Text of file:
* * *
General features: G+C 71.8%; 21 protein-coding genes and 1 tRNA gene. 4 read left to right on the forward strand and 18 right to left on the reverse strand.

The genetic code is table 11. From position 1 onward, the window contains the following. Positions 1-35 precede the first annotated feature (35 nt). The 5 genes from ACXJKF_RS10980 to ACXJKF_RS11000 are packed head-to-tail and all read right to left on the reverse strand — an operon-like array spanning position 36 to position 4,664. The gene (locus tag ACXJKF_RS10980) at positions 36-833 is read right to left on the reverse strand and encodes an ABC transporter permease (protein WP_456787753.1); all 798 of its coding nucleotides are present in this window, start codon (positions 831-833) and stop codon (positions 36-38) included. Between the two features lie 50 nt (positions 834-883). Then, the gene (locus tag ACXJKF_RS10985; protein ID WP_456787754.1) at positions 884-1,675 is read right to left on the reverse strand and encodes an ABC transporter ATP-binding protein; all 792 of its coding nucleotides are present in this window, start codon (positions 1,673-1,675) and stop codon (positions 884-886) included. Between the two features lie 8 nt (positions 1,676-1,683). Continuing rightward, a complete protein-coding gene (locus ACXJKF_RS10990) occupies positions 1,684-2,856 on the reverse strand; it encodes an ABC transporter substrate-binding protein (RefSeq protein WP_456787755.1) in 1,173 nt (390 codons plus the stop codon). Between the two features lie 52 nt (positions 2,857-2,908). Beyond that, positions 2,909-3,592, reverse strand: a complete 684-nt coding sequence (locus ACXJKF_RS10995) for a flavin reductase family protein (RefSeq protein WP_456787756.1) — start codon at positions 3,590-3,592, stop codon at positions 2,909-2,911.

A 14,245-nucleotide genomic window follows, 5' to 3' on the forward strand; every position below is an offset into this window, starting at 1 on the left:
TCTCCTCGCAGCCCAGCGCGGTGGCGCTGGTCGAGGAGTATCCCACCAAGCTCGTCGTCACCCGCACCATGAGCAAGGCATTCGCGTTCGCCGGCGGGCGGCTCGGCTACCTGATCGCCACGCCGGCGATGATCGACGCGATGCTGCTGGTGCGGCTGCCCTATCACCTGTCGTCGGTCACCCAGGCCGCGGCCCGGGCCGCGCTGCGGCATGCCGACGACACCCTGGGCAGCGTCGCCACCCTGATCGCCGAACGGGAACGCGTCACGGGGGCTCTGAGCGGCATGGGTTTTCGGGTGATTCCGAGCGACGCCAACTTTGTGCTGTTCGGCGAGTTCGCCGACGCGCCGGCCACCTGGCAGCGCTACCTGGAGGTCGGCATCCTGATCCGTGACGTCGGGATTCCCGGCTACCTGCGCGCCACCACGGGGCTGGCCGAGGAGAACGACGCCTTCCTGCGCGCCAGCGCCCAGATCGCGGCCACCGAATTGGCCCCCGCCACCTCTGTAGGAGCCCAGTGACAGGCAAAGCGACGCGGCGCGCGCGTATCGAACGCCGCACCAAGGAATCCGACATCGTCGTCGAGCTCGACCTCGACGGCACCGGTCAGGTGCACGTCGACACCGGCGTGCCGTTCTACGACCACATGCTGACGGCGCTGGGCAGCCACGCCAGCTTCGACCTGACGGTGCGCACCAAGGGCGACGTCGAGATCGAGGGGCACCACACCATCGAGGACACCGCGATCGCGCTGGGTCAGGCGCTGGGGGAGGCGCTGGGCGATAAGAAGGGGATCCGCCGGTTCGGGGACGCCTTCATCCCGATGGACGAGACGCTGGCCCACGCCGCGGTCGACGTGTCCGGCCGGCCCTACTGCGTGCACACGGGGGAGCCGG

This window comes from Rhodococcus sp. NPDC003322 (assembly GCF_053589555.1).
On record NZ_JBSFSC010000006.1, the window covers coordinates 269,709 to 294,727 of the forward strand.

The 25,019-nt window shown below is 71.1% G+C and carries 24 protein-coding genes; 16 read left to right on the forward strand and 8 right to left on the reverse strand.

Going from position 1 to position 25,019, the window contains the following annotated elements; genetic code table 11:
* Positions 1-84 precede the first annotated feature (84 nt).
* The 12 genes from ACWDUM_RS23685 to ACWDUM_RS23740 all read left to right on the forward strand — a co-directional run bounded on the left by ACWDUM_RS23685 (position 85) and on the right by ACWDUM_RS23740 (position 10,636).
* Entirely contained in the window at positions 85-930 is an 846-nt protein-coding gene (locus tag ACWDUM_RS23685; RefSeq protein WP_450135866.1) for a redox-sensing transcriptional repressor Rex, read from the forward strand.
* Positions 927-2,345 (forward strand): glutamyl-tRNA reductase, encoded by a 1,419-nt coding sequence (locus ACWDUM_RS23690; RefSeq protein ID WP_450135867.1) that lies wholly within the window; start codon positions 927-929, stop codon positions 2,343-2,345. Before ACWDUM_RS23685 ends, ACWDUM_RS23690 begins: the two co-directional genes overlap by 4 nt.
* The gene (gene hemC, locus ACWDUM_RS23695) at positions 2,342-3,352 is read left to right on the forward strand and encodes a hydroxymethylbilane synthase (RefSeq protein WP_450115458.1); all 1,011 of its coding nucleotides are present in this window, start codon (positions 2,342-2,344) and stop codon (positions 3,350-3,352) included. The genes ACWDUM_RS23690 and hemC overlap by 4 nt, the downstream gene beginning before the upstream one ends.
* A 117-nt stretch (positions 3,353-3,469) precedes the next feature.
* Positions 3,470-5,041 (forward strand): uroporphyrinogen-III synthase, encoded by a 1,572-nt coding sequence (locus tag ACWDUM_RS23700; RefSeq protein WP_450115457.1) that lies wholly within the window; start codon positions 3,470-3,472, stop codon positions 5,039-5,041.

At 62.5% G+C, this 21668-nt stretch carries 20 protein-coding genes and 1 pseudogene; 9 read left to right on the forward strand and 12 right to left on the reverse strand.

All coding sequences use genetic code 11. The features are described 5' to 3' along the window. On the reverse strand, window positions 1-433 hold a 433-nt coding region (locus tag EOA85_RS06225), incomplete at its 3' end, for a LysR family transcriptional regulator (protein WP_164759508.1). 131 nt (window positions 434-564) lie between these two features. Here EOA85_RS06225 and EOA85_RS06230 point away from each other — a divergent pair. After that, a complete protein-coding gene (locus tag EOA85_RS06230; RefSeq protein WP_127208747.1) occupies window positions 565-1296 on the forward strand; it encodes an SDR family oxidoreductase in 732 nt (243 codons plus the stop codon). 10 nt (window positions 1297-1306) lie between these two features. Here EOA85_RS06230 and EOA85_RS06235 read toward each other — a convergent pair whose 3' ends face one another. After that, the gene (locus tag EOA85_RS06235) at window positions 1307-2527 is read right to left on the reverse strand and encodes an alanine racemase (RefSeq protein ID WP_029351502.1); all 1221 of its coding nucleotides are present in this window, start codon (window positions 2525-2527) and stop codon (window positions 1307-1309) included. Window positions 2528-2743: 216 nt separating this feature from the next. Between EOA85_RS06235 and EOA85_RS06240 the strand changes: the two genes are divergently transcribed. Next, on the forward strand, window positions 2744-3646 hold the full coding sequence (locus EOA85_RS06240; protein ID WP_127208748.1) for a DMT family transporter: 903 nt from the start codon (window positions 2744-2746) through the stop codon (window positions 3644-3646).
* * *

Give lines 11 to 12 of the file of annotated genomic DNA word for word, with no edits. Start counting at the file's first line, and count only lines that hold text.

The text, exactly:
* Entirely contained in the window at positions 85-930 is an 846-nt protein-coding gene (locus tag ACWDUM_RS23685; RefSeq protein WP_450135866.1) for a redox-sensing transcriptional repressor Rex, read from the forward strand.
* Positions 927-2,345 (forward strand): glutamyl-tRNA reductase, encoded by a 1,419-nt coding sequence (locus ACWDUM_RS23690; RefSeq protein ID WP_450135867.1) that lies wholly within the window; start codon positions 927-929, stop codon positions 2,343-2,345. Before ACWDUM_RS23685 ends, ACWDUM_RS23690 begins: the two co-directional genes overlap by 4 nt.